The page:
Changing Direction: Two-way Streets are the Right Way to a More Vibrant Downtown
During his 2019 State of the City address, Lansing Mayor Andy Schor announced the conversion of multiple downtown streets from one-way to two-way. By mid-2020, Capitol Avenue, Grand Avenue, Ottawa Street, Allegan Street, Pine Street and Walnut Street will all become two-way streets.
While in the past, costs to make this change have been prohibitive, the city of Lansing is now able to make this change due to $3.3 million toward the effort from the supplemental appropriations bill that was passed by the Legislature and signed by the governor late last year. The money will go toward new traffic signals and any necessary road changes. In addition to the street updates, some of this money will go toward traffic signals as a part of a pilot program to utilize smart technology to connect traffic signals with automated cars. Roads will also be repaired as a part of the conversion, using funding already designated for road fixes.
As a city resident, Schor knew that one-way streets didn’t contribute to making a city walkable; they were simply ways for cars to get in and out of an area quickly. As mayor, he wants to explore ways to create a downtown where people could live and work, walk and eat.
“Washington Square is great,” he said, “but many streets are just for people getting in and out of the city. So, when funding opened up for this change, we jumped at it.”
When he announced the change on Facebook, Schor stated, “Two-way streets slow down cars, which increases safety of those in the area and provides a more vibrant business climate. Roads like Washington Square and Michigan Avenue have more retail and foot traffic, and are slower and safer. Two-way streets will be a boost our downtown and is supported by many of the existing businesses and residents of the downtown.”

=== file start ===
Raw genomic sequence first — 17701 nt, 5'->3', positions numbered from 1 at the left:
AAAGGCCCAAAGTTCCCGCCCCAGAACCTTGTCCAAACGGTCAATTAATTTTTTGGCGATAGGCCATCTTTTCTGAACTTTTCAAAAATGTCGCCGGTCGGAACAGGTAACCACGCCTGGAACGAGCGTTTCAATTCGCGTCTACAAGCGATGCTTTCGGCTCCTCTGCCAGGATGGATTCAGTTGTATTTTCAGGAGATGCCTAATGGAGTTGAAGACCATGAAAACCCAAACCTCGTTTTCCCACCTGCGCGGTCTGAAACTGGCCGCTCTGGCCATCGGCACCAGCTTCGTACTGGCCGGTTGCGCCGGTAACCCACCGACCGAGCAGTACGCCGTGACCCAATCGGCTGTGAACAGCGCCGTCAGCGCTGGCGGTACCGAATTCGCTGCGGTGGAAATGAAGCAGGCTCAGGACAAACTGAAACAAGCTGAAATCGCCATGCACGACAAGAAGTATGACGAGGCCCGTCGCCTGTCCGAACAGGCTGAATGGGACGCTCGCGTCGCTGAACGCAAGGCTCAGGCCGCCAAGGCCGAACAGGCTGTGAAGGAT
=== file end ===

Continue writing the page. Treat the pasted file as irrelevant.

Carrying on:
Two-way streets also let drivers pay attention to the stores and businesses on either side of the road. They make it easier to get out and explore, to stop when they see a coffee place they want to visit or a store they want to try.
The conversion of these streets has been, and will continue to be, a collaboration of many entities across the city. The mayor worked with the Michigan Department of Transportation to evaluate which streets were the best to convert from one-way to two-way. In order to implement the change, Public Service Director Andy Kilpatrick will be working with city staff and MDOT to create a plan to convert the streets. To keep those living in the area apprised of the change, Department of Neighborhoods and Citizen Engagement Director Andi Crawford will be creating a plan to alert the public and communicate with those living over the businesses in the downtown area. While many businesses have already shown support for the change, many more conversations will take place to prepare those in the area for the change.
The change supports the mayor’s Lansing Forward initiative, outlined in his State of the City speech. The initiative focuses on three key areas: livability, neighborhoods and safety, and effective designs to move the city forward. The roads conversion, said Schor, meets all three of those areas.
“We need to design Lansing to make it the best possible city we can, somewhere that helps out those living there,” he said.
Plans to get the word out about the change will begin to materialize over the next few months and the actual conversion should only take a long weekend to complete.
The feedback on the change has been mostly positive, according to the mayor. While changes like this will always face some hesitation, he noted, “The residents in the city understand it will be good for the city and the people that live, work and walk around there.”